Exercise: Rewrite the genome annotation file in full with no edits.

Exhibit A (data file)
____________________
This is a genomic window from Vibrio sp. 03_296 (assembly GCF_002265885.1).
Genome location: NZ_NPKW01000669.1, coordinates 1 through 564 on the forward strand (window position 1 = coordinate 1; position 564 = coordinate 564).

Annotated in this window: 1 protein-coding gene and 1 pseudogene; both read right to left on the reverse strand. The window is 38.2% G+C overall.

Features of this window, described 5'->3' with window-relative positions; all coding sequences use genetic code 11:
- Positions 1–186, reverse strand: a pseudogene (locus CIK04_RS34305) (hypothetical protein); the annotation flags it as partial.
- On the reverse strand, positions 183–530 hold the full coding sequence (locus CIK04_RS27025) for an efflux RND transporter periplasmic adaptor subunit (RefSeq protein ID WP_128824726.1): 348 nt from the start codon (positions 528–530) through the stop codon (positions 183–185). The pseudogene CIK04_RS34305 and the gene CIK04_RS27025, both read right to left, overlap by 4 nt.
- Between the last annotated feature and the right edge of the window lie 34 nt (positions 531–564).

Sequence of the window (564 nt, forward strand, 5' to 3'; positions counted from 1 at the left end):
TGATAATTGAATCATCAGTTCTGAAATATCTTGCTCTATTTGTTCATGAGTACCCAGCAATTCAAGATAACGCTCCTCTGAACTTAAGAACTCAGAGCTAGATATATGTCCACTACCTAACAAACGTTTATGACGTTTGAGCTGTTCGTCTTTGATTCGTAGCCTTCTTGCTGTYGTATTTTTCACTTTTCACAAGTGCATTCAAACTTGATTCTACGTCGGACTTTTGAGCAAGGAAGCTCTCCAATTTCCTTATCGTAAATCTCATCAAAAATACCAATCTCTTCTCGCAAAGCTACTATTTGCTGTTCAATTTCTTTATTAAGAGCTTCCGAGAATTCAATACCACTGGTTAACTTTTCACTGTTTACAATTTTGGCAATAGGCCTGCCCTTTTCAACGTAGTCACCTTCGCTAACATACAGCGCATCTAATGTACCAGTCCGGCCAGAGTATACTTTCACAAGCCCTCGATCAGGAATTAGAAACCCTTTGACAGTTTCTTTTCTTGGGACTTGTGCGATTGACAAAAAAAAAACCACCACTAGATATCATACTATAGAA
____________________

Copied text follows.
This is a genomic window from Vibrio sp. 03_296 (assembly GCF_002265885.1).
Genome location: NZ_NPKW01000669.1, coordinates 1 through 564 on the forward strand (window position 1 = coordinate 1; position 564 = coordinate 564).

Annotated in this window: 1 protein-coding gene and 1 pseudogene; both read right to left on the reverse strand. The window is 38.2% G+C overall.

Features of this window, described 5'->3' with window-relative positions; all coding sequences use genetic code 11:
- Positions 1–186, reverse strand: a pseudogene (locus CIK04_RS34305) (hypothetical protein); the annotation flags it as partial.
- On the reverse strand, positions 183–530 hold the full coding sequence (locus CIK04_RS27025) for an efflux RND transporter periplasmic adaptor subunit (RefSeq protein ID WP_128824726.1): 348 nt from the start codon (positions 528–530) through the stop codon (positions 183–185). The pseudogene CIK04_RS34305 and the gene CIK04_RS27025, both read right to left, overlap by 4 nt.
- Between the last annotated feature and the right edge of the window lie 34 nt (positions 531–564).

Sequence of the window (564 nt, forward strand, 5' to 3'; positions counted from 1 at the left end):
TGATAATTGAATCATCAGTTCTGAAATATCTTGCTCTATTTGTTCATGAGTACCCAGCAATTCAAGATAACGCTCCTCTGAACTTAAGAACTCAGAGCTAGATATATGTCCACTACCTAACAAACGTTTATGACGTTTGAGCTGTTCGTCTTTGATTCGTAGCCTTCTTGCTGTYGTATTTTTCACTTTTCACAAGTGCATTCAAACTTGATTCTACGTCGGACTTTTGAGCAAGGAAGCTCTCCAATTTCCTTATCGTAAATCTCATCAAAAATACCAATCTCTTCTCGCAAAGCTACTATTTGCTGTTCAATTTCTTTATTAAGAGCTTCCGAGAATTCAATACCACTGGTTAACTTTTCACTGTTTACAATTTTGGCAATAGGCCTGCCCTTTTCAACGTAGTCACCTTCGCTAACATACAGCGCATCTAATGTACCAGTCCGGCCAGAGTATACTTTCACAAGCCCTCGATCAGGAATTAGAAACCCTTTGACAGTTTCTTTTCTTGGGACTTGTGCGATTGACAAAAAAAAAACCACCACTAGATATCATACTATAGAA